Bitcoin (BTC-USD) rocketed to a fresh record high on Saturday, soaring past $60,000 (£43,100) for the first time ever.
The cryptocurrency climbed more than 5% to a high of $60,322.60, according to Coindesk, continuing its stellar rally this year. The move passed the previous all-time record of around $58,330 set on 21 February.
Bitcoin has surged more than 65% last month alone, and over 100% this year.
In late February, it saw a retreat to as low as $43,000 amid uncertainty in the traditional markets over stimulus expectations and their positive effects on US bond yields.
However, on Thursday US president Joe Biden announced that he signed a long-awaited $1.9trn (£1.3trn) coronavirus relief package, which will give individual American's their third stimulus checks worth $1,400.
Analysts expect "higher volatility in the stock market" in the coming weeks as a result of Biden's move, which has bolstered optimism in financial markets.
"It is highly likely that we will see another episode of stock volatility that we experienced back in December. But this time, it could be on a much larger scale," chief market analyst at AvaTrade, Naeem Aslam said. "Americans are likely to get their checks from next week."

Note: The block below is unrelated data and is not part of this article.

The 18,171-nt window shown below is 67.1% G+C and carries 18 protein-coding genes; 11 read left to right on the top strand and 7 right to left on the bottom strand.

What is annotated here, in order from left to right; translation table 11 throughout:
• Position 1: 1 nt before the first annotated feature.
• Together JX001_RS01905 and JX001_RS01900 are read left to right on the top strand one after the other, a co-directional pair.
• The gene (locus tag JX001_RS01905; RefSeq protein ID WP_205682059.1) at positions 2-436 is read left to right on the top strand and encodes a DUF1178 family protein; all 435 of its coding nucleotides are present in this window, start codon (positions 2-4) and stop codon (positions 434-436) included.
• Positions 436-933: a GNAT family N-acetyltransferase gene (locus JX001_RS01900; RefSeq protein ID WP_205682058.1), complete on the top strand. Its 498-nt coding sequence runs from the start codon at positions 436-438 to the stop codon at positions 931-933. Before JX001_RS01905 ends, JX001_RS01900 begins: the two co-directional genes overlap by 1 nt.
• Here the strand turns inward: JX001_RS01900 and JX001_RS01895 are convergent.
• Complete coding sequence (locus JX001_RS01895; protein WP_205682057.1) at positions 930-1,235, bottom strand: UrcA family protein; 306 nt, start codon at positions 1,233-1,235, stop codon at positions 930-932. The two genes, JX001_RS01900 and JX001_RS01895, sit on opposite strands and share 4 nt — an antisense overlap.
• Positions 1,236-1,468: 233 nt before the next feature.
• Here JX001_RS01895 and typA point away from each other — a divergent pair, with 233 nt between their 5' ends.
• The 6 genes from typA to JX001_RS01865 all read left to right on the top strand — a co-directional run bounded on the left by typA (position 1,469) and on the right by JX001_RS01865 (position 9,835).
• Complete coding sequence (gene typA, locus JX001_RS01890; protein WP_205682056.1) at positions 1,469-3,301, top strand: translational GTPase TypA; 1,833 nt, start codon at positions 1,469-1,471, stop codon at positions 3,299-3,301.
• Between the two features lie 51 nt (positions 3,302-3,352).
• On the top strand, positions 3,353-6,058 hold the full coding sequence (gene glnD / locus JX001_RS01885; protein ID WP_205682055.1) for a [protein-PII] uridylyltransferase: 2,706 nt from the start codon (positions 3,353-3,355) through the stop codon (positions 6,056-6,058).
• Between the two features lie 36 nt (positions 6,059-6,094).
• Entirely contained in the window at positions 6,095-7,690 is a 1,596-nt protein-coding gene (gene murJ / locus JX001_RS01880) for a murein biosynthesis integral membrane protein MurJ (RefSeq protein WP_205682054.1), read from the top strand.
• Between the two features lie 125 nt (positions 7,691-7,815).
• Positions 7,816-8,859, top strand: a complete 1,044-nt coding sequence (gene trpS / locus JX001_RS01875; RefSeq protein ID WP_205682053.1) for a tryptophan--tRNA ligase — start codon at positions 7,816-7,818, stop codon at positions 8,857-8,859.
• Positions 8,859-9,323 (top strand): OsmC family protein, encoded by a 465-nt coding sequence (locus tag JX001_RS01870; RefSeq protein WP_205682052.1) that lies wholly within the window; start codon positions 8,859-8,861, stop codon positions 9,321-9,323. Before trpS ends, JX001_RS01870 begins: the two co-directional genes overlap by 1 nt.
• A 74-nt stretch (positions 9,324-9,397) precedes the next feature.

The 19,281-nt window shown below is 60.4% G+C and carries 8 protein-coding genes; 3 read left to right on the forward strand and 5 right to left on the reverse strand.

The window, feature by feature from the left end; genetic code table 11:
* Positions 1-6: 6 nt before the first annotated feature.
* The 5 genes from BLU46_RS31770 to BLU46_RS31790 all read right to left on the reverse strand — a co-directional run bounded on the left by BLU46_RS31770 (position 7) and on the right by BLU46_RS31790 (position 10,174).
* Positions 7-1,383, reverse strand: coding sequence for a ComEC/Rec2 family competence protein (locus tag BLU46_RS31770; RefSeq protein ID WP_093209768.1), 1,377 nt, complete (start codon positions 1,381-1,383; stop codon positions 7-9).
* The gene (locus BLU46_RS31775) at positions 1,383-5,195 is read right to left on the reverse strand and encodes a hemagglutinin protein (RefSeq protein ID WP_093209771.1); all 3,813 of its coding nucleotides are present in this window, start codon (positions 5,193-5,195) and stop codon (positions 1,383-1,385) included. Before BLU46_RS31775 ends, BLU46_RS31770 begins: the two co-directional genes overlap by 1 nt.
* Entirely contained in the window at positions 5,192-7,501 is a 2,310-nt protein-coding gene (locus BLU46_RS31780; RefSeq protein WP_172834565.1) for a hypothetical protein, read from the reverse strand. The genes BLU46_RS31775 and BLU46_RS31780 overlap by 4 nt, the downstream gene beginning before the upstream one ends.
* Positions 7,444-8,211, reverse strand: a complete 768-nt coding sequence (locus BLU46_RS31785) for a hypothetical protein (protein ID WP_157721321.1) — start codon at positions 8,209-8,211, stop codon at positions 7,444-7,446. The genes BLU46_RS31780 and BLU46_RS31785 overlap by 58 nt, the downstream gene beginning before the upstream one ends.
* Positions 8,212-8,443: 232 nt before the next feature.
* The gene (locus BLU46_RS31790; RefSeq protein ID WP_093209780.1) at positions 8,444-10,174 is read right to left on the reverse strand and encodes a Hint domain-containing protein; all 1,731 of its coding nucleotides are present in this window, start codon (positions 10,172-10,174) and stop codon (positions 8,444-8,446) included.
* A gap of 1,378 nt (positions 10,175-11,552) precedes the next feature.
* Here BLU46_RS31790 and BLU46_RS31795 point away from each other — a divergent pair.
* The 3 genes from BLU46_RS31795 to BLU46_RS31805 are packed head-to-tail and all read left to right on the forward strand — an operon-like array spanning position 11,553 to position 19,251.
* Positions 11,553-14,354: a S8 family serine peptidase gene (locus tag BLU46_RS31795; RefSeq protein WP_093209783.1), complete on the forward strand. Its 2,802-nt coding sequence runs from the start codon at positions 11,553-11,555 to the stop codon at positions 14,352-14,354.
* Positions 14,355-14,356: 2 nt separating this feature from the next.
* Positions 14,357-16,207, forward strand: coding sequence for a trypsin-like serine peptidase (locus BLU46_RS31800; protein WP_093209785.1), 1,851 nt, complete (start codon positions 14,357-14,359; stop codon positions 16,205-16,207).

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The market value of all bitcoin in circulation hit $1trn for the first time last month, data website CoinMarketCap revealed. In December it soared past Visa to make it the world’s largest financial service.
In February, Tesla invested $1.5bn in bitcoin, and said it may even start accepting it as payment for its products.
The automotive company’s founder Elon Musk also commented that investing in Bitcoin is a “less dumb form of liquidity than cash”.
“To be clear, I am not an investor, I am an engineer,” he said on Twitter. I don’t even own any publicly traded stock besides Tesla.”
He added: “However, when fiat currency has negative real interest, only a fool wouldn’t look elsewhere. Bitcoin is almost as bs as fiat money. The key word is “almost”.
Musk also defended Tesla’s move to invest by saying Bitcoin is “adventurous enough for an S&P 500 company.”
Bitcoin started 2020 at around $7,000 per coin. Despite its rise in the last year, the cryptocurrency remains extremely volatile and experts continue to remain sceptical about using it as an investment.
However, a survey published last month showed almost two-thirds of UK investors intend to buy bitcoin in 2021.
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